As you describe yourself and your approach, it is important to realize that while your vision for the future of the institution is important, it is very challenging to present it effectively in a letter. Likewise, your leadership style, commitment to teaching, and respect for diversity are all very significant. They too, however, are very hard to write about in a way that does not make your letter sound like an entry in an American Legion essay contest.

A big part of the problem stems from the fact that almost everyone in academic administration stands for the same things. You confidently assert that enrollments should grow, research should expand, endowments should increase, and faculty members should feel well rewarded and enfranchised. You describe your management style as team-oriented and collaborative.

You must realize that none of the other applicants advocate rolling back enrollments, rethinking the worth of academic research, or making college management more authoritarian. So, while your vision is terrifically important, in fact, statements of your vision are apt to be flat and undistinguished.

While there is no easy answer to that problem, some applicants do manage to navigate those shoals more successfully than others. One approach is to frame your statements about vision in communal instead of personal terms. Rather than asserting the uniqueness of your vision, you might acknowledge that what is best about it is the fact that it matches up with the current community standard. That in itself suggests a belief in collaborative thinking and governing. Instead of asserting ownership over the commonplace, your vision statement might illustrate that you, too, are fully committed to what most people in most institutions now believe and aspire to.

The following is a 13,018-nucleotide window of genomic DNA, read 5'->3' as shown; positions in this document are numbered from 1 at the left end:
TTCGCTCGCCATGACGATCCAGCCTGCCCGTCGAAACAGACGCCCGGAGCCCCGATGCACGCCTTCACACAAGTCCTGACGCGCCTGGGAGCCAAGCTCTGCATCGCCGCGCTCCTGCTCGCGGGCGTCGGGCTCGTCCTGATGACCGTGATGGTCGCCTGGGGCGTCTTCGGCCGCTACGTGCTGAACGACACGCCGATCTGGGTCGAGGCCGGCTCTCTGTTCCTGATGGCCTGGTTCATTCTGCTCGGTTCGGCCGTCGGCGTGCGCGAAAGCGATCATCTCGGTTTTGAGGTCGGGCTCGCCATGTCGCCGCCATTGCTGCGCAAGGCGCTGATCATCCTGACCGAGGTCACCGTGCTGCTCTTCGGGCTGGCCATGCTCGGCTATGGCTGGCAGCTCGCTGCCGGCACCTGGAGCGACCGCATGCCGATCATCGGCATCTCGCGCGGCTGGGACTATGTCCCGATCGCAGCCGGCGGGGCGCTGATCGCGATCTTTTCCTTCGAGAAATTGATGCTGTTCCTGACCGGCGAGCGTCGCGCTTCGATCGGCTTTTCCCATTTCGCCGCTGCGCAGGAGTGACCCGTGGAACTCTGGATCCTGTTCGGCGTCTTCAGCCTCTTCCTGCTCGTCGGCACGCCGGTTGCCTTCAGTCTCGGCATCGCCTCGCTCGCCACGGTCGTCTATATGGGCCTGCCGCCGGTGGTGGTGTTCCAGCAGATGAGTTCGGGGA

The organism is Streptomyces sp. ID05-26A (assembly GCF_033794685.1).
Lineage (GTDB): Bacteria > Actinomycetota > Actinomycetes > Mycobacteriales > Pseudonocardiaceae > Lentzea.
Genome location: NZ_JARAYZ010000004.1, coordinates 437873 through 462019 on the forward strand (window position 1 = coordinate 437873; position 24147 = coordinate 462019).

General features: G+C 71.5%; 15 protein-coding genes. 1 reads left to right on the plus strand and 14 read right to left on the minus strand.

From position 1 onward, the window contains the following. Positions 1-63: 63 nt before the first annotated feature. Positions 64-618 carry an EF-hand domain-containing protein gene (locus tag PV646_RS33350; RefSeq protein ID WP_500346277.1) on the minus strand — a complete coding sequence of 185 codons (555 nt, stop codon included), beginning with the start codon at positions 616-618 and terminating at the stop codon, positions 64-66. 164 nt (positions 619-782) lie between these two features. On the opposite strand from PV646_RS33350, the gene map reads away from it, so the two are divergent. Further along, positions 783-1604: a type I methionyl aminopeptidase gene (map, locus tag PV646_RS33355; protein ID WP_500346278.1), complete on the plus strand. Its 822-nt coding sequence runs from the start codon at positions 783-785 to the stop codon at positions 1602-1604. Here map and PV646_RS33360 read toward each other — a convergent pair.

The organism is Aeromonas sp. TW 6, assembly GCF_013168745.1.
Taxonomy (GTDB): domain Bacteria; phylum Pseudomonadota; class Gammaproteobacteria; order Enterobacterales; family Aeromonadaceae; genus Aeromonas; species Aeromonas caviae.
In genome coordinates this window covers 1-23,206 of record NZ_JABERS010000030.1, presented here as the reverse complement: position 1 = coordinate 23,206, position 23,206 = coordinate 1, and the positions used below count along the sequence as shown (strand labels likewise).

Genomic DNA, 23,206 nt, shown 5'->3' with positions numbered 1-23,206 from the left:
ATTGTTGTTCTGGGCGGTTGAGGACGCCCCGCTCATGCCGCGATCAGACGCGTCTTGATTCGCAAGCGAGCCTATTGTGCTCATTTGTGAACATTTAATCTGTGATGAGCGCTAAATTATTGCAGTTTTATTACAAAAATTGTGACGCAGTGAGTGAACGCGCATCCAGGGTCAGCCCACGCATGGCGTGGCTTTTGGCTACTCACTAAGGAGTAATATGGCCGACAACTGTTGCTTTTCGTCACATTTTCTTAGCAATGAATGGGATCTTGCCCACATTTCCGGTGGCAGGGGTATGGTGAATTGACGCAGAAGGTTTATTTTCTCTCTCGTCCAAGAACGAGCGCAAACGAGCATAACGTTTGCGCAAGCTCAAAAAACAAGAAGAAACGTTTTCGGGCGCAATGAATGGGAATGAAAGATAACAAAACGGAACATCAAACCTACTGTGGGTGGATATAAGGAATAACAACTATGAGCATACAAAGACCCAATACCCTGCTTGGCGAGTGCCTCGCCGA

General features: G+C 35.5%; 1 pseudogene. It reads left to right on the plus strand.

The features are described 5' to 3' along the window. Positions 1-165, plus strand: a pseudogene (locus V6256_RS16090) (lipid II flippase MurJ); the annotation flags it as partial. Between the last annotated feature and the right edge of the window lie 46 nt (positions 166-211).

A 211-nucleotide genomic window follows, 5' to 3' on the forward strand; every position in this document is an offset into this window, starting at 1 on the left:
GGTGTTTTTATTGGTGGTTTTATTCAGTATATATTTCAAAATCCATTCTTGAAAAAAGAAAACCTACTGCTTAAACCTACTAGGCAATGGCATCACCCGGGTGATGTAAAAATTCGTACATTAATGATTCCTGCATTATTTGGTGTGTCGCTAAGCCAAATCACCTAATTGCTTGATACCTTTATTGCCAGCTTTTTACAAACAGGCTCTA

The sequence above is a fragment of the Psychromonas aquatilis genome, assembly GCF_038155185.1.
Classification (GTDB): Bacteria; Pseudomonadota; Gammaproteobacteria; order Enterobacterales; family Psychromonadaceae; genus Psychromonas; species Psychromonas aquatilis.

It is probably most effective to disclose your vision through a narrative of your experience and achievements. Show how you have acted out your vision in normal times and under fire. In general, of course, the search committee will put greater trust in your vision if your dossier shows that it has been developed and tested through appropriate experience.

Here I have to confess that while I put great store professionally in narrative, I read CV's more enthusiastically than cover letters. A CV is like a detective novel; it offers clues as well as facts and invites the reader to look between the lines. As I read your dossier, it will come as no surprise that the first thing I looked for was the rank and placement of your highest and most recent administrative appointment.

Given the nature of our search, however, I looked for very particular things. First I wanted to know that you have administrative experience at an appropriate level. Are you an associate dean now or do you now head a large department or division? If you hold one of those positions, have you held it long enough to suggest that you have been successful at the job?